This article is the sequel to Understanding WBEM, page 14, PCQuest, September. In this part, we move toward understanding WBEM driven CIM Standard and model, and then implement and test a CIM provider; CIM stands for Common Information Model.
As discussed in Part I, WBEM is an initiative to develop a core set of standard technologies for managing enterprise computing environments. CIM is a data model driven by WBEM that attempts to unify and extend the existing management standards (SNMP, DMI and CMIP) using an object oriented format.
After discussing about the WBEM architecture, let us now map the same to CIM. For this, let us first describe the CIM structure.
In order to manage a resource which can be any object, say, a setting in a configuration file, a device and a process running on a system, WBEM client requests the CIMOM for the same. This is shown in the figure that shows the CIM structure. These requests can be to enumerate, add, modify and delete the managed objects.
The CIMOM and the provider reside on the managed system. The CIMOM is responsible for calling the correct provider(s) in response to the client's requests.
The WBEM/CIM provider then processes the incoming request and returns the response to the CIMOM, which then passes on the response to the WBEM client.
Fundamentals of CIM modeling
The goal of CIM is to model various aspects of the enterprise management space. In order to achieve this, a CIM schema framework is provided, which covers the classes (along with attributes, methods and associations) describing the various managed resources. CIM schema is structured into three layers, namely:
Core Model: Describes concepts that are applicable to managing anything. For example, managing a small device to a very big network.
Common Model: Captures notions that are common to particular management field, and is independent of particular technology or its implementation.
Extension Schemas: Represents the technology specific extensions of the common models.
Any CIM model can be expressed visually as well as textually. A visual model is designed using UML (Unified Modeling Language) while MOF (Managed Object Format) is used to write the description of the common elements such as classes, objects, methods, attributes, qualifiers (meta-data) and associations that are used to describe a CIM Model.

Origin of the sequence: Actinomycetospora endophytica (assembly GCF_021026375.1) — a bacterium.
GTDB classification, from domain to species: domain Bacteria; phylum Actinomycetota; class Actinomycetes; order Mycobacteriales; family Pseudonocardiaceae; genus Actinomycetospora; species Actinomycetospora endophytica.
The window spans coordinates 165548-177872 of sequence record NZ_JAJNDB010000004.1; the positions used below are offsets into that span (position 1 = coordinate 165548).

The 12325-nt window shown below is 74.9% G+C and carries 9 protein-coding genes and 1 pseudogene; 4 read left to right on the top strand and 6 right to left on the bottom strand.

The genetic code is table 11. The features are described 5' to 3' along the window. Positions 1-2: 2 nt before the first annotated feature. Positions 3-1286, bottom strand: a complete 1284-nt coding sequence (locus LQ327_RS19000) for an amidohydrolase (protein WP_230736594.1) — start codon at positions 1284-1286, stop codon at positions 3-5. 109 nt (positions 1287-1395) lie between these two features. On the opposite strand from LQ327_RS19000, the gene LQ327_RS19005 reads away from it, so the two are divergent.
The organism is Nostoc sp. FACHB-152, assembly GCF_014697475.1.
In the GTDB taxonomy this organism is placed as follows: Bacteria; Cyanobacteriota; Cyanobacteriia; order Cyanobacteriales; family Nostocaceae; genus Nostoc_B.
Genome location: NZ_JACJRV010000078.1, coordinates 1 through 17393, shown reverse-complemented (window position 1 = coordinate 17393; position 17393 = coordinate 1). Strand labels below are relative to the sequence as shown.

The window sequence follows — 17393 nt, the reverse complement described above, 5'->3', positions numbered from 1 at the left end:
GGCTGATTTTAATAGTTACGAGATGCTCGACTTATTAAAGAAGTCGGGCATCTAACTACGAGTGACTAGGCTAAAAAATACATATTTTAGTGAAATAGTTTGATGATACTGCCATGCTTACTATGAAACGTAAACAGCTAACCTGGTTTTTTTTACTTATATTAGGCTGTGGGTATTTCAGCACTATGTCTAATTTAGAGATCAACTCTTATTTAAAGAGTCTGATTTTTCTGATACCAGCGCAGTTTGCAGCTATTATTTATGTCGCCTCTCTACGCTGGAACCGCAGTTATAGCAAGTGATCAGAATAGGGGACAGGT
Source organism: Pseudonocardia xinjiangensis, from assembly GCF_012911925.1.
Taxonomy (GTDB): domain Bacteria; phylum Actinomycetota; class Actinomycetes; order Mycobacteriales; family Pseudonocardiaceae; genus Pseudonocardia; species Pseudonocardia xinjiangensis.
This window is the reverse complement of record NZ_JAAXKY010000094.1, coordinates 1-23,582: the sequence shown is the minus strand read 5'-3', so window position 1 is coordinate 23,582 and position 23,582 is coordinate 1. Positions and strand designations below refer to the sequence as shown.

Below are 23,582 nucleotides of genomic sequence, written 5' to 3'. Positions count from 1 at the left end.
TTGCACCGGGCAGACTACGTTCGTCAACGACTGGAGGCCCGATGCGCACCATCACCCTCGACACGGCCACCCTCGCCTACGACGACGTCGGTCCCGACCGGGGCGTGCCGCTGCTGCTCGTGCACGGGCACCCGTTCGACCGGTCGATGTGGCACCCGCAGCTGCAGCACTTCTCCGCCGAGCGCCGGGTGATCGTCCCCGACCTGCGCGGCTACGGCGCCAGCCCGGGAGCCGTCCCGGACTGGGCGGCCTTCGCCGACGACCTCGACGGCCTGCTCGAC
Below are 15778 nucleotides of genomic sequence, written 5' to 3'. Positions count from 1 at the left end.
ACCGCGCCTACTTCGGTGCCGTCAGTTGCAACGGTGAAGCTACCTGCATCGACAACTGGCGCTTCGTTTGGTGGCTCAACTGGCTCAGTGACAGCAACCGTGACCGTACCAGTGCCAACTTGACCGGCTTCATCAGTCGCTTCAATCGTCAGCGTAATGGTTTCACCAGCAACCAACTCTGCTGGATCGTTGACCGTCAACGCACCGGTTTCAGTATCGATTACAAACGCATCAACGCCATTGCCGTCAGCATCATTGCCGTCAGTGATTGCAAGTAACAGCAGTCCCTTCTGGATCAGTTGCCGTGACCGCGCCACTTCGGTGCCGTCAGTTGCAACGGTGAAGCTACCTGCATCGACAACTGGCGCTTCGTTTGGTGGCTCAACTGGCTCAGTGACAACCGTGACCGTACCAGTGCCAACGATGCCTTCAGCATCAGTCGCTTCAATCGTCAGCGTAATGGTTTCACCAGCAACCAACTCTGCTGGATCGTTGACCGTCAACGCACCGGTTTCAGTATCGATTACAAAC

Managed object format
The MOF presents concepts such as Inheritance (shown by placing colon and Base class name after the derived class name), Properties, methods and qualifiers. Qualifiers are the meta data, providing information a class, property, method or a reference in CIM Schema.
Visual CIM model using UML
Class: A class is a basic management unit which is described as collection of instances which support a common type, that is, a set of properties and methods. In UML the class can be represented as shown in the figure.
Property: It has a data type and a value used to denote a characteristic of a class. Some properties are designated as Keys, which means that they are required to be unique across all the instances of the class.
Method: It is an operation that denotes the behavior of the class.
Association: An association is a mechanism for providing a relationship between classes. ASSOCIATION qualifier (Meta data) is used in order to differentiate an association class from a normal class. An association is represented by a line between the classes it associates. The star at the ends of the association indicates the cardinality of the class.
In order to instrument a managed resource, a CIM provider has to be: modeled (that is, the extension schema), developed (that is, provider code) and tested.
To get an in-depth understanding of how this modeling is done you can refer to http://forums.pcquest.com and go the technology and tech trends section there.
Ramandeep Kaur, Sr Software Engineer, Novell Software, Bangalore